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Federal inspectors found shortcomings with an equipment replacement at Dominion Resources Inc.’s North Anna nuclear power plant in Virginia after an August earthquake forced it to shut down.

The Nuclear Regulatory Commission (NRC) will discuss an apparent violation of the plant’s technical specifications with Dominion officials April 20 before determining how to proceed.

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Inspectors flagged the plant after finding a gasket failure prevented one of its emergency diesel generators from working properly. Workers replaced the gasket the same day, but the NRC said the utility company didn’t have adequate procedures for installing the part.

A Dominion spokesman said the company looks forward to providing the NRC with details about the event, adding the incident didn’t affect public health or safety.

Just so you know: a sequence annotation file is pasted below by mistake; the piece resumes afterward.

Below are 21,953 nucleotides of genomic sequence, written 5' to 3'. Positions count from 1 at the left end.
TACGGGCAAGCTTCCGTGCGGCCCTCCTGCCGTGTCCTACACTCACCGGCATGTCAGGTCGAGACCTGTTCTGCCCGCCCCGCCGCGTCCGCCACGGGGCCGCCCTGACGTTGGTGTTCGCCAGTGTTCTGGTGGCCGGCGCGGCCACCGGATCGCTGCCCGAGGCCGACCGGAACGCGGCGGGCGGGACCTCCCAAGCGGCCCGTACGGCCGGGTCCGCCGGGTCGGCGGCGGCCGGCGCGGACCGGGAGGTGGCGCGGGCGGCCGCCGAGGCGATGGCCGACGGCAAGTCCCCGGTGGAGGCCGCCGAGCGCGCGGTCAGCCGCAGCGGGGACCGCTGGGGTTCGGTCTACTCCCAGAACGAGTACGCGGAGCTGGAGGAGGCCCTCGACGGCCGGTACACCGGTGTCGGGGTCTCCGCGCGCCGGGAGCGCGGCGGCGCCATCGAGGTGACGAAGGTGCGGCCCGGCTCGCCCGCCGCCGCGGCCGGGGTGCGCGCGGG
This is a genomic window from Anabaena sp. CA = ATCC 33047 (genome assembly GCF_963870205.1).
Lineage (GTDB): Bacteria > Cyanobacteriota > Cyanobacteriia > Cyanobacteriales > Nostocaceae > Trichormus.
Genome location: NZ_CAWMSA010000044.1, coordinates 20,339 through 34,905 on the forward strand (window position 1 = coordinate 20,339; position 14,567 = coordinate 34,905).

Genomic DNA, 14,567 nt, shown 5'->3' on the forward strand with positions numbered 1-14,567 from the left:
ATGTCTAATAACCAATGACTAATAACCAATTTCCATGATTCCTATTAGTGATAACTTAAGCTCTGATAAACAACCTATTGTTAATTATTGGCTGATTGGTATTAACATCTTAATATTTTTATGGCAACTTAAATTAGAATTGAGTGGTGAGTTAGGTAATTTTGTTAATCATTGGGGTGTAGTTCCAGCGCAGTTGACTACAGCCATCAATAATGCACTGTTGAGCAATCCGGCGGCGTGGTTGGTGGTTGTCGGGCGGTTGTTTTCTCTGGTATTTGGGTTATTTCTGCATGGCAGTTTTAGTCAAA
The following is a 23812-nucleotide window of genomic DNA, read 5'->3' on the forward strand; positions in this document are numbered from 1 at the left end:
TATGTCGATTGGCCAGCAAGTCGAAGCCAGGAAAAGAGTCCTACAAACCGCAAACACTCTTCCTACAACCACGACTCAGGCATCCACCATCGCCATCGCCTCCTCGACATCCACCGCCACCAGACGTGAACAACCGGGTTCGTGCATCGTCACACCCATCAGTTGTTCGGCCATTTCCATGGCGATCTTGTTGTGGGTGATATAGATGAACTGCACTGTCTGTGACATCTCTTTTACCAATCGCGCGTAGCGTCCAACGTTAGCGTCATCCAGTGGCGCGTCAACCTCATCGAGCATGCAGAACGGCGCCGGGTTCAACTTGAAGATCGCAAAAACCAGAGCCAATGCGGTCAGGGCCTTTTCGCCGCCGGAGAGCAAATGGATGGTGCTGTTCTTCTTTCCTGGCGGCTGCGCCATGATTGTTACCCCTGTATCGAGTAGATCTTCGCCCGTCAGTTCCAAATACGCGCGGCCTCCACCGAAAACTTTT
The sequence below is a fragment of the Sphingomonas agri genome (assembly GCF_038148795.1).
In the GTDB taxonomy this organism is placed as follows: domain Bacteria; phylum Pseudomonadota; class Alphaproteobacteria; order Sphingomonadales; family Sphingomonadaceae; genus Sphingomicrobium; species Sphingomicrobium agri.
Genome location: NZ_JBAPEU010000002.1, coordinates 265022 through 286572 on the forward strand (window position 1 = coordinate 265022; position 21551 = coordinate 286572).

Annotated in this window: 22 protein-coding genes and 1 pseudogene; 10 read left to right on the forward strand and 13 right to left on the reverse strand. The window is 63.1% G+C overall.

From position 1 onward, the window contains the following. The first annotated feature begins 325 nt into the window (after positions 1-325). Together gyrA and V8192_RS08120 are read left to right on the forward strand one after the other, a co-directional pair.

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Nuclear safety procedures have attracted renewed public attention after Japan’s earthquake last year exposed gaps in its nuclear industry’s disaster preparedness. The country’s Fukushima Dai-ichi plant suffered a triple meltdown after an earthquake-triggered tsunami knocked out backup generators supposed to keep the reactors cool.

The NRC said it determined the significance of the North Anna deficiency was “greater than green” on its color-coded safety scale, which ranges from green to red in severity. The NRC has not determined the event’s actual significance, however.

Dominion in October said the North Anna plant was ready to restart after a 5.8-magnitude earthquake forced it to shut down. The utility said it had “found no damage whatsoever that could preclude operation.”

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